Create bots with TypeScript
Even though I don’t want to put another hurdle in front of someone, the thing about TypeScript is it turns out it’s not much of a hurdle after all.
await, which aren’t globally available in ECMAScript.
TypeScript offers many features you expect from programming languages, such as static (or strong) typing, OOP, and better module management.
module.exports = [
session, VS Code wouldn’t show you
endConversation as an available option, or if it did, it’s because it’s seeing it from another file in your project. The IDE has no way of knowing that
session is actually of type
Contrast that with the following bit of TypeScript, where we are able to identify the type:
export default [
When you create the TypeScript file, you’ll notice VS Code knows exactly what the
session parameter is, and is able to offer you IntelliSense.
In order to start programming in TypeScript, you will need to install TypeScript. TypeScript is available as an NPM package, and you can simply add it as a developer dependency to your project. Personally, because I use TypeScript extensively, I install it globally.
npm install -g typescript
If you use the Bot Framework Yeoman generator I created you will notice there is a template already available for TypeScript. For purposes of this post, we’ll create everything from scratch, so you can see how it is all brought together.
Create a new folder, and add a
package.json file with the following contents:
The dependencies section is pretty standard for a bot, but you might not be familiar with the devDependencies. The devDependencies contain the types of the various packages we’ll be using. Types are the various interfaces for the objects and classes in a particular package. So
@types/restify contains the interfaces provided by restify. This will add IntelliSense to the project. In the case of botbuilder, we don’t need to add a types file, as the framework is written in TypeScript, and contains all of the necessary types. After saving the file, run the installation process like normal.
files section identifies which files will be transcompiled. Add a file named
tsconfig.json with the following content.
Let’s start by creating a basic dialog. Add a file to your project named
dialog.ts, and add the code you see below. You will notice this is standard Node.js bot code, with a couple of differences.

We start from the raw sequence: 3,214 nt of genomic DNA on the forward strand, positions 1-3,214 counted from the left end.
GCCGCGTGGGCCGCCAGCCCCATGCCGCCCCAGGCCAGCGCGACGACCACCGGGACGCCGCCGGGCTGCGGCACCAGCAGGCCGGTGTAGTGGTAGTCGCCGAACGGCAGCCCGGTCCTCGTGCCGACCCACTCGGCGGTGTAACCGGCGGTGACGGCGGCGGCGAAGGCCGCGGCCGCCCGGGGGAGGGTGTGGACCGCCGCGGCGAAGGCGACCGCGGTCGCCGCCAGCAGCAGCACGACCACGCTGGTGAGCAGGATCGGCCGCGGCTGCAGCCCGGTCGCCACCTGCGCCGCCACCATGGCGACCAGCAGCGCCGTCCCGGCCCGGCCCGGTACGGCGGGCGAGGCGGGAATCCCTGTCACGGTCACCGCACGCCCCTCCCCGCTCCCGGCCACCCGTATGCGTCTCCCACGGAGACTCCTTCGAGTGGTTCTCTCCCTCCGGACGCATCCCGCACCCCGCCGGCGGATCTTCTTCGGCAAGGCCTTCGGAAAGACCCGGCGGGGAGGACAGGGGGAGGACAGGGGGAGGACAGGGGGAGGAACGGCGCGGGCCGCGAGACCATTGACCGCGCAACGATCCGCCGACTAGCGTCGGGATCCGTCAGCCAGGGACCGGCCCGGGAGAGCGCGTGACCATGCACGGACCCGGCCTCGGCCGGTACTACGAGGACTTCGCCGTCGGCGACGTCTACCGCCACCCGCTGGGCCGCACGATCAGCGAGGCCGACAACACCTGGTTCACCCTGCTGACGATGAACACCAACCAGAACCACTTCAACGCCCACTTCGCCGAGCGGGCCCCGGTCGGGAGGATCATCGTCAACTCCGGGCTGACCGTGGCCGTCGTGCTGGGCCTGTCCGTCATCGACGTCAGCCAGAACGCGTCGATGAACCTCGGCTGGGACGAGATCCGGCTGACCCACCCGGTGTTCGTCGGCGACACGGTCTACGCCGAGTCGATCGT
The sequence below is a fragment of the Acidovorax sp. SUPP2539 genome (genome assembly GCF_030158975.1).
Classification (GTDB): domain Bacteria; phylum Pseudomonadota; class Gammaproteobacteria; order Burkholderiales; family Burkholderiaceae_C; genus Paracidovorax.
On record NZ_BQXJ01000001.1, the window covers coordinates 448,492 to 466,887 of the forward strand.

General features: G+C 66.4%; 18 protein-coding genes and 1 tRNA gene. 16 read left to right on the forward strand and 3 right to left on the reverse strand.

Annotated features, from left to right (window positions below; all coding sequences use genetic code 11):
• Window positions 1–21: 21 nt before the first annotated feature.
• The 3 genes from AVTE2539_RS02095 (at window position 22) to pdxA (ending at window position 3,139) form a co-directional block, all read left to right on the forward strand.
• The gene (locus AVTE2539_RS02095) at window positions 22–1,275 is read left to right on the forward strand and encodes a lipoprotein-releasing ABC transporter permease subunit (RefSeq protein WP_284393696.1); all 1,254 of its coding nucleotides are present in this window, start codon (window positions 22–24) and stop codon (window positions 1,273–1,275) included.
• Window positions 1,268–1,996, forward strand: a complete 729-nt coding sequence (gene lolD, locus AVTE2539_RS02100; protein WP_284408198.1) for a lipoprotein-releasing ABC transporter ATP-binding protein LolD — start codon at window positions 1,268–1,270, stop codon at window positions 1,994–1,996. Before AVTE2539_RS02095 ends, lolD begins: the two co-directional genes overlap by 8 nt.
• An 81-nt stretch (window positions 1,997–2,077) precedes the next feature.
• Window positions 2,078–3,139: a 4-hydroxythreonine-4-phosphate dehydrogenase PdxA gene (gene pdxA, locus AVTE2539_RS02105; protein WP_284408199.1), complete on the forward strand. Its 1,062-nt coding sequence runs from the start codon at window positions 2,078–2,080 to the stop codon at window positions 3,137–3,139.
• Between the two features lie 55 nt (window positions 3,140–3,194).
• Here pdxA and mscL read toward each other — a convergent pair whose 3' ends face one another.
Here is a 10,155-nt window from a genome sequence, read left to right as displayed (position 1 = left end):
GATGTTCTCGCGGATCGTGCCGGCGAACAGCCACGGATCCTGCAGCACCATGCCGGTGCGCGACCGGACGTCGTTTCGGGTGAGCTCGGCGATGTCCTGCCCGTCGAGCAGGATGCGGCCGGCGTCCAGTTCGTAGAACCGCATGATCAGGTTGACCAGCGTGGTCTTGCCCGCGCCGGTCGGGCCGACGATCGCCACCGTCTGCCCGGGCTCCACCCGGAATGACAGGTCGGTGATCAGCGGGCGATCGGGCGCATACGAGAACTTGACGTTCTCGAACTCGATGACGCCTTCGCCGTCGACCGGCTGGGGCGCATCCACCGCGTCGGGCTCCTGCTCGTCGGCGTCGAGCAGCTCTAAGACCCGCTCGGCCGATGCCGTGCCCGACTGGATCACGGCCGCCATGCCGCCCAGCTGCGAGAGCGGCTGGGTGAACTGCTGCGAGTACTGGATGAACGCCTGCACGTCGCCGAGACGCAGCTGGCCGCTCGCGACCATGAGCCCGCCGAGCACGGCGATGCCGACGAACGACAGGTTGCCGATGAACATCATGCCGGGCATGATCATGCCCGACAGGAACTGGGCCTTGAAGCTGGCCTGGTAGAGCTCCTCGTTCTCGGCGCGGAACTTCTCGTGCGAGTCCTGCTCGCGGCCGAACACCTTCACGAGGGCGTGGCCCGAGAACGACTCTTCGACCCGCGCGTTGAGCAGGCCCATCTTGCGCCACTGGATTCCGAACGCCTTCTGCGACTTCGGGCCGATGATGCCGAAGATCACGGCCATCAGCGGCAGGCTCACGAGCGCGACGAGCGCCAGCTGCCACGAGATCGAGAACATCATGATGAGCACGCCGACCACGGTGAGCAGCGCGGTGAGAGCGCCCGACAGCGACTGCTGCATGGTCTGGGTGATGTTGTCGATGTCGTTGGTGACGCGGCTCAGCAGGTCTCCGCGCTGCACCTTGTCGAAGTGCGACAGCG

require, you use the
import command. The
* means you’ll be importing everything from the package, and
as allows you to identify an alias. The end result is effectively the same as using
const builder = require('botbuilder');, like you would have done traditionally.
Second, you’ll notice the creation of the interface
IResults. You added a single property named
response, and marked it as type
Rather than using
module.exports to export the array that contains your waterfall, you use
export default, followed by the array. The syntax is slightly different, but the results are the same.
Finally, you’re declaring the data type of
results on each of the waterfall steps to aid your development experience.
results is using the interface you created earlier in the file. You’ll notice when you do this, and you start typing
response.results, VS Code will provide IntelliSense, and show you
response as an available property of type string.
app.ts with the following code
In order to run the code, it will need to be transcompiled. You can do this by simply running
tsc. Because we created a
tsconfig.json file, the transcompiler will know what to transcompile, and how to do it. The
watch switch will automatically detect changes to the TypeScript files, and transcompile on the fly.
node or nodemon.
There’s quite a bit that I left on the table when it comes to TypeScript. We could make better use of interfaces with our dialogs, we could create a class for our app, we could …, we could …. My goal with this post was to help get you up and running with TypeScript, and show some of the power that’s made available.